What is the ‘leap second’ and why it will be eliminated from 2035

What is the ‘leap second’ and why it will be eliminated from 2035

Both are seconds.

But the duration of this unit of time is not the same if we are guided by the measurements of an atomic clock (of amazing precision) or by the rotation of the Earth.

That’s because, while the measurement based on the vibrations of atoms is incredibly stable, the time it takes for our planet to rotate on itself, on the contrary, varies.

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Interim second has been used 27 times since 1972 – in 2016 for the last time

The movement of the tides, the fact that the Earth is not a solid object, that it registers movements in its crust and that it has a core in a liquid state are some of the factors that contribute to this variability.

To compensate for the difference, the International Bureau of Weights and Measures (BIPM, in its acronym in French), located in Paris, agreed to periodically add a leap second – or intercalary second – when the difference between astronomical and universal time (dictated by clocks atomics) approaches 0.9 seconds.

All this may seem insignificant to us humble mortals, but it is not: the second is the base unit for measuring time in the international measurement system.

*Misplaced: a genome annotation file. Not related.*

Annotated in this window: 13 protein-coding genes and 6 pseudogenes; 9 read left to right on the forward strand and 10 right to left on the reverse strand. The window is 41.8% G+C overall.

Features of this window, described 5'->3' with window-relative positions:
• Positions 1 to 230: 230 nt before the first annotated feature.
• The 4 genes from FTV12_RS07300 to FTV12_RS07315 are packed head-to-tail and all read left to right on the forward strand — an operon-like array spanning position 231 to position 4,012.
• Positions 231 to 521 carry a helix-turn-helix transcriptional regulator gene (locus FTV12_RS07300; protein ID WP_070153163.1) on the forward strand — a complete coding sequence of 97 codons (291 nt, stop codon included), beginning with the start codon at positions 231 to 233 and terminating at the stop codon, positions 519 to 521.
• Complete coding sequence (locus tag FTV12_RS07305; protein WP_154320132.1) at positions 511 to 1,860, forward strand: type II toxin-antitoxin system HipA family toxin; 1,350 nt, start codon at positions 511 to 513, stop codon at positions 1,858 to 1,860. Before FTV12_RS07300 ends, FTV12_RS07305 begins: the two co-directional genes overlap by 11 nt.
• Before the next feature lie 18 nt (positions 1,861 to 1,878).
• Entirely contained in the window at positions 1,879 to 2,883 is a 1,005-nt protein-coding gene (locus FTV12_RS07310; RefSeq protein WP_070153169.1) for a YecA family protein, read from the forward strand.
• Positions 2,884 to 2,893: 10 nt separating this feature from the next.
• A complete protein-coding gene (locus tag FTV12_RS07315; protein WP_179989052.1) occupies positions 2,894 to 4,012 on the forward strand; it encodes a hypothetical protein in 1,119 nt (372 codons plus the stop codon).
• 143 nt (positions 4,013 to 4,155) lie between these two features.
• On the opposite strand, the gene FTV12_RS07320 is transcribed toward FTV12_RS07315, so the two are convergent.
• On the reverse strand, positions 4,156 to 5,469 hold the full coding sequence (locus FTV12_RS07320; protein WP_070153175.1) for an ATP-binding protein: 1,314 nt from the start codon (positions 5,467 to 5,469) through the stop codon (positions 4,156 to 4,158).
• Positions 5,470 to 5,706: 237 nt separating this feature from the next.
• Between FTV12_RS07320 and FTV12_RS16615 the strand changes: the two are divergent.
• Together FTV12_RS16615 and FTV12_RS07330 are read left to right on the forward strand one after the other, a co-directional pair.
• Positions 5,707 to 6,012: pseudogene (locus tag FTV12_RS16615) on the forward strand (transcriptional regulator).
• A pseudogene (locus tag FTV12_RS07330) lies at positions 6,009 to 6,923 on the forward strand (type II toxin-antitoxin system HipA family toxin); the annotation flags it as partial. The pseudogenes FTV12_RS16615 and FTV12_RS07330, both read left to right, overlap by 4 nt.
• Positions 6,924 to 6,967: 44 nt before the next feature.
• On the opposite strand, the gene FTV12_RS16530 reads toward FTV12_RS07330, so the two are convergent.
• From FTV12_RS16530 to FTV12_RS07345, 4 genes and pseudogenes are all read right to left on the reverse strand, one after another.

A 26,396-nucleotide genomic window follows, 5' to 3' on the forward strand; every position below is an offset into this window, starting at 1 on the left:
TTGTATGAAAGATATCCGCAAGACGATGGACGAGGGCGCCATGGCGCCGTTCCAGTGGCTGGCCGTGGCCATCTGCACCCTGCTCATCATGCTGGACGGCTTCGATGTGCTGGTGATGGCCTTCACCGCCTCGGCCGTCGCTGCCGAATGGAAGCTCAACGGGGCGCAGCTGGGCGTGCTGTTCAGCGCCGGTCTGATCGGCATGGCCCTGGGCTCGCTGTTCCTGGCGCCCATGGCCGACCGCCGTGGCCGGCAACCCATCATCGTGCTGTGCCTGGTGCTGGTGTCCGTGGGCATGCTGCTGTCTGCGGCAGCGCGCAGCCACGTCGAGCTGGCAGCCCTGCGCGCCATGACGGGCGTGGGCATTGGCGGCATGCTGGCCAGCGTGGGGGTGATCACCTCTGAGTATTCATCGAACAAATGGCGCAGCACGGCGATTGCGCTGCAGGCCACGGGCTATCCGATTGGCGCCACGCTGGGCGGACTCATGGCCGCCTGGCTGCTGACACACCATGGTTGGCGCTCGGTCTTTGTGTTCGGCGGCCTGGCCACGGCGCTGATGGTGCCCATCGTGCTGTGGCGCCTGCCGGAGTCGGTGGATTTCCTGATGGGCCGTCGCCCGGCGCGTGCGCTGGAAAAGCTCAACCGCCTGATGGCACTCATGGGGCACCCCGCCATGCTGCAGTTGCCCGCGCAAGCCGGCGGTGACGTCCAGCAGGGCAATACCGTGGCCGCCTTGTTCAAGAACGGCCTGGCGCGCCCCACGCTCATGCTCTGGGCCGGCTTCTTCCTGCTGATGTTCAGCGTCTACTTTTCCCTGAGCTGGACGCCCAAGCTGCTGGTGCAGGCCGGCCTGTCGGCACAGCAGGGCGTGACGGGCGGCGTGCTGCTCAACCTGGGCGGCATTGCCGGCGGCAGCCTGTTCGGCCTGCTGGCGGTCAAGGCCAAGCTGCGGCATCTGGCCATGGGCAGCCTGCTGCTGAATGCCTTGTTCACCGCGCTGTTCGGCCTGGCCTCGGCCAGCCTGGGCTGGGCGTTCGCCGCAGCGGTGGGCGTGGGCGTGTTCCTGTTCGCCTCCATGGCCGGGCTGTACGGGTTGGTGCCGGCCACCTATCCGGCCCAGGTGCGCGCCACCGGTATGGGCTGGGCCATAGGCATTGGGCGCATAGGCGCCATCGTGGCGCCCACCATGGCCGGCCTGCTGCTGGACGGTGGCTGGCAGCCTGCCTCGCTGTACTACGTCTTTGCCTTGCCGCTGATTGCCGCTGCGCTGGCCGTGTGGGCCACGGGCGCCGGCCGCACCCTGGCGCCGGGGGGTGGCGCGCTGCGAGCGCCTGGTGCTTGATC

Without addition, over the years the distance between the two measures of time would only increase.

terrestrial globe

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Astronomical and atomic time are different

To synchronize the two clocks, the leap second has been used 27 times since 1972 – the last time in 2016.

Recently, however, the body in charge of establishing standards in the systems of units used around the world decided to eliminate this measure from 2035 onwards.

The problem, according to BIPM experts, is that it’s very difficult to predict exactly when you’ll need to add the extra second.

Therefore, many systems that rely on accurate measurements have developed their own methods to incorporate the latter. Some do it at the last moment of the last day of the year; others, on the first day of the year, for example.

This ends up jeopardizing the universality of time and, consequently, can pose a danger to all digital systems that are interconnected.

The BIMP decision, called “resolution D”, calls for the suspension of the leap second of 2035 at least until 2135, when the topic would be discussed again, possibly with new proposals developed by scientists to reconcile astronomical time with atomic time.

This “historic decision” would allow “a continuous flow of seconds without the discontinuities currently caused by irregular leap seconds,” said Patrizia Tavella, director of the BIPM’s time department.

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